Past Futures: One Hundred Years of Looking Forward

Francis Marion University

Scott Kaufman is a Board of Trustees Research Scholar and chair of the Department of History at Francis Marion University. He is the author, co-author, or editor of twelve books on American military, diplomatic, and presidential history. A number of those works are on Jimmy and Rosalynn Carter, including The Presidency of James Earl Carter, Jr., 2nd ed. (co-authored with his father, Burton I. Kaufman), Plans Unraveled: The Foreign Policy of the Carter Administration, A Companion to Gerald R. Ford and Jimmy Carter, and Rosalynn Carter: Equal Partner in the White House.


Americans have long envisioned their future, but those future visions were (and are) oftentimes influenced by the times in which they appeared. Drawing on a wide array of material since the turn of the twentieth century, including: books such as Homer Lea’s Last Days of the Republic, Nevil Shute’s On the Beach, and Richard Condon’s The Manchurian Candidate; movies such as Invasion of the Body Snatchers, The Day After, and I Robot; TV shows like The Jetsons, Star Trek, and The Six Million Dollar Man; and scenes from the Army-McCarthy hearings, this class will demonstrate that when looking to tomorrow and beyond, Americans could not escape their present.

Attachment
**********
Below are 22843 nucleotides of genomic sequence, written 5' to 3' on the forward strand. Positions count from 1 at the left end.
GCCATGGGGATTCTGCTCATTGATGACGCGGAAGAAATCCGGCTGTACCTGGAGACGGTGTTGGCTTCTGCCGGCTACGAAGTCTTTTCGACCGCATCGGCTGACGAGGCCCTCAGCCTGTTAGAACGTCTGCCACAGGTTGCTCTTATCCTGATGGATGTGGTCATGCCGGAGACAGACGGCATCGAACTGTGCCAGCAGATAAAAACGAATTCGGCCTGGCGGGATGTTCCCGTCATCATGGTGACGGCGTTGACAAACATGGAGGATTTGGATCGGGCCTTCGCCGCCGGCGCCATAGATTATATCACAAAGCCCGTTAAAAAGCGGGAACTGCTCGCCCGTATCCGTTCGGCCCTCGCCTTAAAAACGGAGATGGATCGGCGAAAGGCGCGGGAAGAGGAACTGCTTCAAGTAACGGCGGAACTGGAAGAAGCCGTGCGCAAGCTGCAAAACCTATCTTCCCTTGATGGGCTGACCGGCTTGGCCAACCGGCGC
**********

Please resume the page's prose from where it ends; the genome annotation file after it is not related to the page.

Recommended Reading:

Voices Prophesying War: Future Wars, 1763-3749, by I.F. Clarke

Yesterday’s Tomorrows: Past Visions of the American Future, by Joseph J. Corn and Brian Horrigan

War Stars: The Superweapon and the American Imagination, by H. Bruce Franklin

Gendering Science Fiction Films: Invaders from the Suburbs, by Susan A. George

Hollywood Science: Movies, Science and the End of the World, by Sidney Perkowitz



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